Head: Black. Lower face has pale yellowish hairs, denser on inner eye margin. Male lower face has more dense whiter hairs.
Antenna: Black – females 10 segments, males 11.
Thorax: Black, all segments more or less outlined in pale yellow.
Collar (pronotum) yellow stripe not interrupted at centre.
Segment 1 (scutum) has 2 yellow longitudinal median lines each side of centre.
Segment 2 (scutellum) has black spines (axillae) at each side edge; not protruding.
Segment 3 (propodeum) has yellowish spots curving inward on each side.
Thorax sides have some yellowish hairs below wing bases, more so on male. Tubercles are faint reddish-brown surrounded with a yellow fringe of hairs. Underside of thorax dense silvery on male only.
Wings: Wing knobs (tegulae) reddish. Wings darkly tinted (lighter on male), tips darker.
Legs: Thighs (femora) blackish. Shins (tibiae), feet (tarsi) and spurs reddish. Hind leg colours darker on male.
Abdomen: Black with all pale yellow stripes either slightly indented or slightly interrupted at centre.
Segment 1 has a stripe at both the base and lower rim, and usually the 2 are joined at side edges.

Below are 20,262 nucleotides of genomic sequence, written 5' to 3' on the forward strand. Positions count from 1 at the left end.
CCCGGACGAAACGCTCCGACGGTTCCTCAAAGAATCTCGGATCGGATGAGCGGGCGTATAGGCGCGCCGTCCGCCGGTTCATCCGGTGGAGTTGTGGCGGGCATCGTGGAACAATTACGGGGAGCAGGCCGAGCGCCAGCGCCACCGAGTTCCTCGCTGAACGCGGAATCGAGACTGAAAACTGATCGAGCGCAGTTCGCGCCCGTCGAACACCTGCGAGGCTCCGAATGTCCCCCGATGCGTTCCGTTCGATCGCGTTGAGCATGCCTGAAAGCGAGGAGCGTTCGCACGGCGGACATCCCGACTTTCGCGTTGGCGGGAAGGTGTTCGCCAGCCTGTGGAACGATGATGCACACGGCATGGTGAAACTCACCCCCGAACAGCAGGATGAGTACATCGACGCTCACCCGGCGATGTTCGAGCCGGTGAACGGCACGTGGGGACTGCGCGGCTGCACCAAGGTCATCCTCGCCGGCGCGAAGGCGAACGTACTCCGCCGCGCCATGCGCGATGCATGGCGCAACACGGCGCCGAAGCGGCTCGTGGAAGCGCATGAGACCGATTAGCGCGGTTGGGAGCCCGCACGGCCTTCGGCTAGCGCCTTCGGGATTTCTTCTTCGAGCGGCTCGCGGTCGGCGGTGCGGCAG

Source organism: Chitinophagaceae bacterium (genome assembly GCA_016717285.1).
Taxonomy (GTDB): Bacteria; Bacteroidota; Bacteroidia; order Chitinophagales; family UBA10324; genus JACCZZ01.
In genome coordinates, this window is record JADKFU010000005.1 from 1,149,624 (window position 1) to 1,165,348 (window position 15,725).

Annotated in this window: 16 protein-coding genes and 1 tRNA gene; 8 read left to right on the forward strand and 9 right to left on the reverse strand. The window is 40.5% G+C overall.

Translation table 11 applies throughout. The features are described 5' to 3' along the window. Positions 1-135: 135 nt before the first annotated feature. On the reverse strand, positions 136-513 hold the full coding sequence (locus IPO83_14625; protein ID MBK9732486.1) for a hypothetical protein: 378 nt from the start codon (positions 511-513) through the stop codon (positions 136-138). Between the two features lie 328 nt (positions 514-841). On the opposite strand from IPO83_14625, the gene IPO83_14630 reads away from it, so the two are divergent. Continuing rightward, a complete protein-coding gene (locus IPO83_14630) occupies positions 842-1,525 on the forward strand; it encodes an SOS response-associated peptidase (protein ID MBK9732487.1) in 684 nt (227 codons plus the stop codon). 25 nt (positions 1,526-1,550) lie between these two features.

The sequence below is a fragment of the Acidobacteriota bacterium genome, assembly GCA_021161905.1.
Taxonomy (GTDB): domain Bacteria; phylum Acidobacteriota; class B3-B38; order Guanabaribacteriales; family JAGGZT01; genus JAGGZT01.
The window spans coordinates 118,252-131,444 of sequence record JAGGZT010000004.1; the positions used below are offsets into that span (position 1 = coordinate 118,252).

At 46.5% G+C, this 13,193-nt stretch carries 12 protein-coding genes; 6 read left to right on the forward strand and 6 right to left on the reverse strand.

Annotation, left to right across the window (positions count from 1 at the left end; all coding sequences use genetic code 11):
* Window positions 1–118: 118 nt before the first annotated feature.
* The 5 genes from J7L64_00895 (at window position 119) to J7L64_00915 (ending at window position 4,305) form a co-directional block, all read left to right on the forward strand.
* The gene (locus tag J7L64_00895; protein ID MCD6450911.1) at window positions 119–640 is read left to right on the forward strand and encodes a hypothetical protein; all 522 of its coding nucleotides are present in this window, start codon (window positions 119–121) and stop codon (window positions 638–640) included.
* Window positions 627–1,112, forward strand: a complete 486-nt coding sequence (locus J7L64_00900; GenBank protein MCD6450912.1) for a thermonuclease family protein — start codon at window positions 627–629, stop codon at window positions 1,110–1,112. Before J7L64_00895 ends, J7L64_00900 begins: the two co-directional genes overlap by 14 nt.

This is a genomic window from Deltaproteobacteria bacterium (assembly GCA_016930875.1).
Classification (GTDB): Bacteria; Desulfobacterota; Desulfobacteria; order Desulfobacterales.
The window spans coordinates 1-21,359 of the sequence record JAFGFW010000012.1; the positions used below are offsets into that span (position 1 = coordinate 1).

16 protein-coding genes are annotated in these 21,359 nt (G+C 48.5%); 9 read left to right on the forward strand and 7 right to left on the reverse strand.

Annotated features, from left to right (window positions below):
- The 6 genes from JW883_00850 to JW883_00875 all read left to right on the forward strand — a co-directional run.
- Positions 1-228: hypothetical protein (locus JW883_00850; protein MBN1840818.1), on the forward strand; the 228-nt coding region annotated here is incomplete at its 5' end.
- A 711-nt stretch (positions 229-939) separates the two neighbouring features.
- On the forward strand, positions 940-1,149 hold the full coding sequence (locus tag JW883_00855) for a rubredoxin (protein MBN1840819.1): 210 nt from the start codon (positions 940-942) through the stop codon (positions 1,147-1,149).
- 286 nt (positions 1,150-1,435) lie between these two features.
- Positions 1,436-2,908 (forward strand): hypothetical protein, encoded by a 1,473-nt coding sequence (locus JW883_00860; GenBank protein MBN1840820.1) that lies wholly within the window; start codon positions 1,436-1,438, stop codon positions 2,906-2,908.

Segment 5 female has a large spot on each side of centre.
Female tip is a triangular patch of silvery-white hairs.
Male has 1 to 6 striped and slightly interrupted at centre.
Underside of segments 2 to 4 striped.
Similar Species: E. canadensis has collar (pronotum) yellow stripe interrupted at centre. The two yellow median stripes on thorax segment 1 (scutum) are joined to become V-shaped. The lower stripe on abdomen segment 1 has a much wider gap than E. autumnalis and abdominal segment 5 is either continuous or with a slight gap at centre. On E. autumnalis segment 5 has a spot at each side. The differences on segment 5 can be very slight between the two species. Epeolus canadensis flies very late June to very early August. E. autumnalis flies only in September.
E. pusillus and E. scutellaris have red thighs (femora), not black.
Size: Female 9 to 11 mm. Male 7 to 9 mm.
Flight Time: September only.
Habitat: Forest edges and meadows.
Food: Adults eat nectar. The larva are cleptoparasites of Plasterer Bees Colletes mostly C. compactus.
Life Cycle: Females lay eggs in ground-nesting cells of Plasterer bees, Colletes compactus larva hatch and kill the Plasterer bee egg and feed on the provisions of pollen and nectar stored in the cell.
Comments: Essex County – Ojibway Prairies, Windsor. Sept 22, 2001 and 2002.
For information on synonyms, references and type specimens see next page